Ansel Adams: In Our Time at the Museum of Fine Arts Boston is a sweeping look at how he portrayed the American Southwest and his influence and influences. This iconic visual legacy of Ansel Adams (1902–1984) also showed the history of the United States from racism in how Native Americans were portrayed to the internment camps where Japanese Americans were forced to relocate to.
The curation of the exhibit was masterful to show different points of views, carefully juxtaposed to form their own visual conversation. For example, portraits of Native Americans forced into uncomfortable poses in garb that was selected for them hang next to Native American photographers who show us their world from their own camera lens.
The abandoned Pueblos were photographed as part of the 19th-century government survey also influenced Ansel Adams and it was interesting to see the same location shot by him in the same manner that artists would copy a masterwork.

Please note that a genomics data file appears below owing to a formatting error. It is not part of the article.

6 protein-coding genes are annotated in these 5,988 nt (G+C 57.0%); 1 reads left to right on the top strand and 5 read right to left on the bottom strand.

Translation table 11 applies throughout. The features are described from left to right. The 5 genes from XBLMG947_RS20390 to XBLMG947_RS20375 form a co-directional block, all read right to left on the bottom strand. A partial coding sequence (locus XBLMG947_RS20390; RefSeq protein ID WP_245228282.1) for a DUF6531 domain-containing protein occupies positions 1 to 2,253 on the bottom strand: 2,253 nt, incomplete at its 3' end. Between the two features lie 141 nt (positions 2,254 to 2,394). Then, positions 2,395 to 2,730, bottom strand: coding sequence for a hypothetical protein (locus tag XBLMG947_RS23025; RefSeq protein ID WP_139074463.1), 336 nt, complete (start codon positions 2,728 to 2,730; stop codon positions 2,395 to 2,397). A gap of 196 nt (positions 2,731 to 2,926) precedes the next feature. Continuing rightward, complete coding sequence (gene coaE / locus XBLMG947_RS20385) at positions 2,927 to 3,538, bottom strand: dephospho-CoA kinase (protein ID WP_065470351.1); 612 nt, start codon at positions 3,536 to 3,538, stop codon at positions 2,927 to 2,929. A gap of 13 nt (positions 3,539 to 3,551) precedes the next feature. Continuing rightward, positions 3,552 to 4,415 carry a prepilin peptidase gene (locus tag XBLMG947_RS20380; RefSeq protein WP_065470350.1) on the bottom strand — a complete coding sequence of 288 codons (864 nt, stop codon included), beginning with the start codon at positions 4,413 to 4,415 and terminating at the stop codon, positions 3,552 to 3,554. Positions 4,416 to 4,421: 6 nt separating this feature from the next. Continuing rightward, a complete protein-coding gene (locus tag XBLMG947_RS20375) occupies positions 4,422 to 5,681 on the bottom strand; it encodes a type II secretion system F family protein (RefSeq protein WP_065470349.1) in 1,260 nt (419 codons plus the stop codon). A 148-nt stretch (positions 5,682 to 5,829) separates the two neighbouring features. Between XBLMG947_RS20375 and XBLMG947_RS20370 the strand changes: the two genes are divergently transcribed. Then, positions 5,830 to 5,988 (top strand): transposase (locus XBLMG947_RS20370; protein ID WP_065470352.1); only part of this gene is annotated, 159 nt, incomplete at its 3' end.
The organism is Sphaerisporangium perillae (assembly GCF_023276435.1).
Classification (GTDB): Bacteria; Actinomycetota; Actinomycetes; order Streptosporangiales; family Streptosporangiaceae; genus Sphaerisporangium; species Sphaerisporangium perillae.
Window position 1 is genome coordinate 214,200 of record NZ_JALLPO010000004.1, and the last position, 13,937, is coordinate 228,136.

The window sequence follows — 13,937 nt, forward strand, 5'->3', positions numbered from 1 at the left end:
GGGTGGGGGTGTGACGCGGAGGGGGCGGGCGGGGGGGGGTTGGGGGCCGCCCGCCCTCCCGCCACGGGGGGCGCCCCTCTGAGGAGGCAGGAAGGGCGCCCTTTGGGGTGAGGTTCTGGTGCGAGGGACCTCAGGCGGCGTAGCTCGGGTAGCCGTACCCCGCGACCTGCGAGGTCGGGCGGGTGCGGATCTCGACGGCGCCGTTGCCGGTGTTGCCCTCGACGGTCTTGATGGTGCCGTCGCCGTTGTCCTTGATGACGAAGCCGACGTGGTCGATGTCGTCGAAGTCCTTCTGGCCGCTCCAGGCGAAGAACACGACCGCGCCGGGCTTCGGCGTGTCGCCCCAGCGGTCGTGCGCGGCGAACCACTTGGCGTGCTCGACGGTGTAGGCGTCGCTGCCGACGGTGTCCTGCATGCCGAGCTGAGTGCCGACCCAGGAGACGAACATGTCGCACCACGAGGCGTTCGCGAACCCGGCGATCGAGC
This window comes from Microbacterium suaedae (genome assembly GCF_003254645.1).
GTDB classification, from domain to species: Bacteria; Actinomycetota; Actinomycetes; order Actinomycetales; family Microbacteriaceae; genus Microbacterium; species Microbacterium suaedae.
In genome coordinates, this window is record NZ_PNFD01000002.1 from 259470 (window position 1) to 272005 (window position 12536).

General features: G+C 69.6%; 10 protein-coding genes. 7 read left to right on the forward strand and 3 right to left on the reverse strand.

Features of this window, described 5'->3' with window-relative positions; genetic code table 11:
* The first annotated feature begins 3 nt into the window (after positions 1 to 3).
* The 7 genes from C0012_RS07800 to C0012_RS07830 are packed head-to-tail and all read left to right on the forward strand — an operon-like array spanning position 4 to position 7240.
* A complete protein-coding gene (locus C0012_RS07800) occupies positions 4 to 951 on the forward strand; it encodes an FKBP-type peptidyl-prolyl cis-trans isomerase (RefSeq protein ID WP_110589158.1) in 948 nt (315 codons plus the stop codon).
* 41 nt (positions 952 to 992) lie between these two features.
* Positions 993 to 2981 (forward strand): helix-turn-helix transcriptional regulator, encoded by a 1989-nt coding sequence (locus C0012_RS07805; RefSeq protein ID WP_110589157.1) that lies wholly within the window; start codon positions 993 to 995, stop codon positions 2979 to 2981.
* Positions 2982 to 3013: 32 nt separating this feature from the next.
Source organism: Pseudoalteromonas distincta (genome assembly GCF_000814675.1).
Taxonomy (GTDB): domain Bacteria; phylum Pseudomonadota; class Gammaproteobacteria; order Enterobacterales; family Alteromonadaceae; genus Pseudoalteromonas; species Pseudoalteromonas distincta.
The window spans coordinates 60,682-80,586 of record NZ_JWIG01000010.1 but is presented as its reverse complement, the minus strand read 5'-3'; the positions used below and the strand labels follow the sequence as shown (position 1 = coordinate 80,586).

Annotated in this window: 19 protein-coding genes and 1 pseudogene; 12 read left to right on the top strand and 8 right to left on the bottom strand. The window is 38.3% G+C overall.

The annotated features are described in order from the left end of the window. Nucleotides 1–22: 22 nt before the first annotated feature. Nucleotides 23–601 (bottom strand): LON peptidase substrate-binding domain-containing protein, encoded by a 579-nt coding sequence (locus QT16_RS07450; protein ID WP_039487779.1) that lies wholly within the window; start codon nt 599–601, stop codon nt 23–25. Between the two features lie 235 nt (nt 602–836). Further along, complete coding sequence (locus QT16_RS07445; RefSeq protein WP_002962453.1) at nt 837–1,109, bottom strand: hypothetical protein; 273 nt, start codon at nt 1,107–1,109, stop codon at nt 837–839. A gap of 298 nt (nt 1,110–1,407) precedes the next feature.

I didn’t realize that Ansel Adams collaborated with Georgia O’Keefe. I thought you could see her influence on his photographs in these two photos.
I think that Ansel Adams resonates for everyone because he captures America at its scenic best. While he also did portraits, Ansel Adams didn’t seem to want to capture the souls of the people as much as he did sweeping vistas of a nearly bygone world.
I hope his photographs remind us all of the frailty of our natural world and the need to protect our wild spaces.
p.s. More related posts:
Celebrating Photographers in Picture Books
10 Diverse Picture Books on Fine Artists
Picture Books About Strong, Independent Female Artists (and photographers)
African-American Female Musicians
BEST #OWNVOICES CHILDREN’S BOOKS: My Favorite Diversity Books for Kids Ages 1-12 is a book that I created to highlight books written by authors who share the same marginalized identity as the characters in their books.